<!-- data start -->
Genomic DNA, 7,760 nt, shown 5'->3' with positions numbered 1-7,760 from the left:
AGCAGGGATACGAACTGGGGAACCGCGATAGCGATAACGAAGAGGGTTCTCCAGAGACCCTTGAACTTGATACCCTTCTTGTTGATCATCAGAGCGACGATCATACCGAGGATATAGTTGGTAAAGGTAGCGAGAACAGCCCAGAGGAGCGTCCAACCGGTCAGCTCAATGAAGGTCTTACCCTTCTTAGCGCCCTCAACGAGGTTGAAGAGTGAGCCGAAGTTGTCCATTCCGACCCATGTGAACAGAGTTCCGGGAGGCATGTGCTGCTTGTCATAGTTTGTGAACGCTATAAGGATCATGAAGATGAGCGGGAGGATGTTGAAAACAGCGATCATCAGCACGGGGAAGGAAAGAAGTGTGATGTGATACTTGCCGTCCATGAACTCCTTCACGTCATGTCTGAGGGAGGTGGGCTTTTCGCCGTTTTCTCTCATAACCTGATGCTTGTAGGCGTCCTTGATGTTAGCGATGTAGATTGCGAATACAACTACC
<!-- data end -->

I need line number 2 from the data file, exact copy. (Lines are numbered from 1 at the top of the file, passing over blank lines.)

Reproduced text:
AGCAGGGATACGAACTGGGGAACCGCGATAGCGATAACGAAGAGGGTTCTCCAGAGACCCTTGAACTTGATACCCTTCTTGTTGATCATCAGAGCGACGATCATACCGAGGATATAGTTGGTAAAGGTAGCGAGAACAGCCCAGAGGAGCGTCCAACCGGTCAGCTCAATGAAGGTCTTACCCTTCTTAGCGCCCTCAACGAGGTTGAAGAGTGAGCCGAAGTTGTCCATTCCGACCCATGTGAACAGAGTTCCGGGAGGCATGTGCTGCTTGTCATAGTTTGTGAACGCTATAAGGATCATGAAGATGAGCGGGAGGATGTTGAAAACAGCGATCATCAGCACGGGGAAGGAAAGAAGTGTGATGTGATACTTGCCGTCCATGAACTCCTTCACGTCATGTCTGAGGGAGGTGGGCTTTTCGCCGTTTTCTCTCATAACCTGATGCTTGTAGGCGTCCTTGATGTTAGCGATGTAGATTGCGAATACAACTACC